If they are being ousted merely for dissenting political opinions, then that is absolutely wrong and sets up all immigrants in Honduras to live in fear of each next administration — that their residency or citizenship could be revoked without any warning or ability to correct their paperwork or defend themselves. Those immigrants include those now being enticed by the government to come to Honduras to open businesses and provide badly needed jobs.

And what of the tens of thousands of foreigners who live in or come to Honduras each year to merely help the poor? Could their activities be considered political? If they complain about the health care or education being received by the poor, will that be considered a political statement? If they help a poor person file a denuncia, is that a political act?

This action is intimidating to everyone, not just foreign-born residents. Citizens have to worry that there could be repression of their rights and/or retaliation because of their opinions. Could there be paperwork errors in the deed to your house, your business permit, your income tax return? Could your job be threatened because of your political views? We already know that is a well-accepted tactic. Thousands of government employees have lost their jobs and been replaced by activistas in the Nacionalista party, as is the case whenever a new administration takes over.


Lobo declared that the law must be applied to all, regardless of their politics. Yes, that is absolutely true. It should be. But there is not one person in Honduras who would agree that the law is applied equally to all in Honduras. And it is hypocritical of Lobo to say so when he has made every effort to ensure that the law will not apply to crimes of Zelaya.

Father Tamayo's actions were tolerated by the Zelaya administration but not the Micheletti administration. Federico Álvarez's actions were tolerated by the Micheletti administration but not the Lobo administration. Five more unnamed persons were tolerated by the Micheletti administration and possibly as far back as the Zelaya administration but not the Lobo administration. Whose views will the next administration agree with?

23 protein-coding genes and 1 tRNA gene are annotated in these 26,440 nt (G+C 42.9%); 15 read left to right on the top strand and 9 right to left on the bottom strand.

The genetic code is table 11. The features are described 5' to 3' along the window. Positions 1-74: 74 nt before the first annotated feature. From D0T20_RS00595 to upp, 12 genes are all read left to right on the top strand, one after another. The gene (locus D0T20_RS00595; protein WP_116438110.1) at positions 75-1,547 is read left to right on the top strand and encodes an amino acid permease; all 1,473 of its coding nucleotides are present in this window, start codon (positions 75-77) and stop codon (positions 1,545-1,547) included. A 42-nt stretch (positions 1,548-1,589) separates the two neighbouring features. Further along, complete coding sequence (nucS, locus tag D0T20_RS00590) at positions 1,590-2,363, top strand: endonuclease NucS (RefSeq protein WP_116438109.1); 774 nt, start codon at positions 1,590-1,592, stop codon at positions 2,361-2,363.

A naturalized Honduran citizen cannot run for public office, but they have all the rights of a natural born Honduran citizen, with that exception.

Article 31 of the Honduran constitution grants foreign residents the same civil rights as Hondurans, with the restrictions that for reasons qualified as public order, security, social interest or convenience/benefit established by the laws.

Article 32 of the constitution states that foreigners can not carry out national or international "political activities" in the country, under penalty of being sanctioned in conformity with the Law.

It seems obvious to me that a Supreme Court opinion is needed to define what exactly constitutes "political activity" and/or harm to the country.

But instead of putting up a smokescreen that makes all foreigners in Honduras feel uneasy, why not address the target directly? Taking action against those who have committed illegal activities (narcotrafficking, importing arms, inciting violence, committing actual crimes, etc.) that actually do affect national security would show the world that Honduras is not a potrero.

Related articles:

Blogicito: Honduras attacks freedom of speech
Blogicito: Freedom of expression is a human right, not a Honduran right
Pensieve: President Lobo vs. Free Speech
Honduras: Libre Democratica Independiente: I condemn the attempt on the freedom of expression of Mr. Federico Alvarez
El Peragrimo: Nationality versus Civil Rights: The Curious Case of Honduras

In Spanish:

Camino Democrático: ¿Nos estamos convirtiendo en Honduzuela?
The Honduras Journal: Lobo es alérgico a las criticas
Honduras Libre y en Democracia: Persecución Política!!